Brands and companies struggle with scale. Each want to build campaigns that grow as fast or as slow as potential or existing customers are added. The Harvard Business Review describes challenges around scale as "the difficulty of spreading something good from those who have it to those that don't, or at least don't yet." The HBR calls it "the problem of more."
Microsoft Bing has been struggling to overcome the problem of more. It needs "more" people searching on the engine (and on Yahoo) before brands will sink more advertising dollars into search campaigns. Twitter also experiences a similar problem. It needs more scale before advertisers will latch on and spend more advertising dollars. The member base continues to grow, but not as fast or large as search engines AOL, Bing, Google, or Yahoo.
"Average spend per full-service advertiser is relatively low, but undoubtedly has room to rise," writes Pivotal Research Group Analyst Brian Wieser in a published note after Twitter released its S1 filing. "Twitter may need more scale to succeed," he explains. "Twitter is not profitable, yet, but additional scale will undoubtedly drive the company into the black even as other cost pressures emerge."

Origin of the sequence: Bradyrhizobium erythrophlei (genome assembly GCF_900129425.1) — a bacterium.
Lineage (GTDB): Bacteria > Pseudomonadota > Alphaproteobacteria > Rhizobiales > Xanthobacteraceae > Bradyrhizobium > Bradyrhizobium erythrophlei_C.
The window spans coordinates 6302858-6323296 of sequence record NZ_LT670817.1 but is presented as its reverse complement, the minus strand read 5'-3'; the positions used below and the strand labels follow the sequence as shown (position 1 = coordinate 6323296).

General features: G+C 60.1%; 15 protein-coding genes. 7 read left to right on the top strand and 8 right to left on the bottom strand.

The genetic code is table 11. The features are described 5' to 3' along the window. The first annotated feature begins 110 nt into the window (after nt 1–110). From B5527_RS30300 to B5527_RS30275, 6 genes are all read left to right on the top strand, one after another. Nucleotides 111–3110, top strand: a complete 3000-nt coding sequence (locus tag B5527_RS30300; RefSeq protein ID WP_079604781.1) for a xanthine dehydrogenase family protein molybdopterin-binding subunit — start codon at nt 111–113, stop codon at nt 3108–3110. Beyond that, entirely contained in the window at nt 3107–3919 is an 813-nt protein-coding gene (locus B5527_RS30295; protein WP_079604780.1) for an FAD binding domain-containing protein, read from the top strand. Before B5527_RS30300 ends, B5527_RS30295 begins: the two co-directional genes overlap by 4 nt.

That said, the Pew Internet & American Life Project reports the percentage of Internet users on Twitter more than doubled since November 2010, currently standing at 18% of all Internet users, with 18 through 29 year olds the most likely to use the site as of August. The percentage drop dramatically, 17%, for ages 30 to 49; 13%, ages 50 to 64, and 5%, 65 and older.
On Thursday, marketers got a glimpse behind Twitter's financials when the company revealed its S1 filing as management prepares to take the company into the public market to trade on the stock exchange. Twitter's user growth continues to slow; and prices for advertisements, fall. The social network's revenue more than doubled to $254 million in the first six months of this year, but its net loss grew by 40% to $69 million.
Documents show Twitter, which chose TWTR as its ticker symbol, valued itself at about $9.7 billion, based on the number of shares outstanding, or at about $13 billion, including equity.